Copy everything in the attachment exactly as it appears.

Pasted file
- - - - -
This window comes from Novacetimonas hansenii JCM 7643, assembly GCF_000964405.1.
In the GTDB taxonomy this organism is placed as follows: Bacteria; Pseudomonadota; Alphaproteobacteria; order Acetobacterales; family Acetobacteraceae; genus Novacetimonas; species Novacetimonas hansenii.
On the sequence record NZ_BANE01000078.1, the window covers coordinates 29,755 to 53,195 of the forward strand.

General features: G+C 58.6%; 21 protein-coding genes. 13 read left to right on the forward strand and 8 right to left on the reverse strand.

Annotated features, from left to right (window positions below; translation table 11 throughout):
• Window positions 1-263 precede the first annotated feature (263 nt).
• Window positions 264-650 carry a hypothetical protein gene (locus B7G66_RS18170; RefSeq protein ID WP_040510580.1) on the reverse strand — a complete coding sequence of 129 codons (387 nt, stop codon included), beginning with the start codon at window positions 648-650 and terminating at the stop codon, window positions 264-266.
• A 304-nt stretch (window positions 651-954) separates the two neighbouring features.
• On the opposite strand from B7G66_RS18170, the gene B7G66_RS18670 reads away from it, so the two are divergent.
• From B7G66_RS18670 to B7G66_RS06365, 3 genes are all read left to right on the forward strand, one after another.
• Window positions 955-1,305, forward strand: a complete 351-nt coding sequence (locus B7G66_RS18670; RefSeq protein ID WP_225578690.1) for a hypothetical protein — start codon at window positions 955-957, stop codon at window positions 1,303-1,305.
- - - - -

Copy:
This window comes from Novacetimonas hansenii JCM 7643, assembly GCF_000964405.1.
In the GTDB taxonomy this organism is placed as follows: Bacteria; Pseudomonadota; Alphaproteobacteria; order Acetobacterales; family Acetobacteraceae; genus Novacetimonas; species Novacetimonas hansenii.
On the sequence record NZ_BANE01000078.1, the window covers coordinates 29,755 to 53,195 of the forward strand.

General features: G+C 58.6%; 21 protein-coding genes. 13 read left to right on the forward strand and 8 right to left on the reverse strand.

Annotated features, from left to right (window positions below; translation table 11 throughout):
• Window positions 1-263 precede the first annotated feature (263 nt).
• Window positions 264-650 carry a hypothetical protein gene (locus B7G66_RS18170; RefSeq protein ID WP_040510580.1) on the reverse strand — a complete coding sequence of 129 codons (387 nt, stop codon included), beginning with the start codon at window positions 648-650 and terminating at the stop codon, window positions 264-266.
• A 304-nt stretch (window positions 651-954) separates the two neighbouring features.
• On the opposite strand from B7G66_RS18170, the gene B7G66_RS18670 reads away from it, so the two are divergent.
• From B7G66_RS18670 to B7G66_RS06365, 3 genes are all read left to right on the forward strand, one after another.
• Window positions 955-1,305, forward strand: a complete 351-nt coding sequence (locus B7G66_RS18670; RefSeq protein ID WP_225578690.1) for a hypothetical protein — start codon at window positions 955-957, stop codon at window positions 1,303-1,305.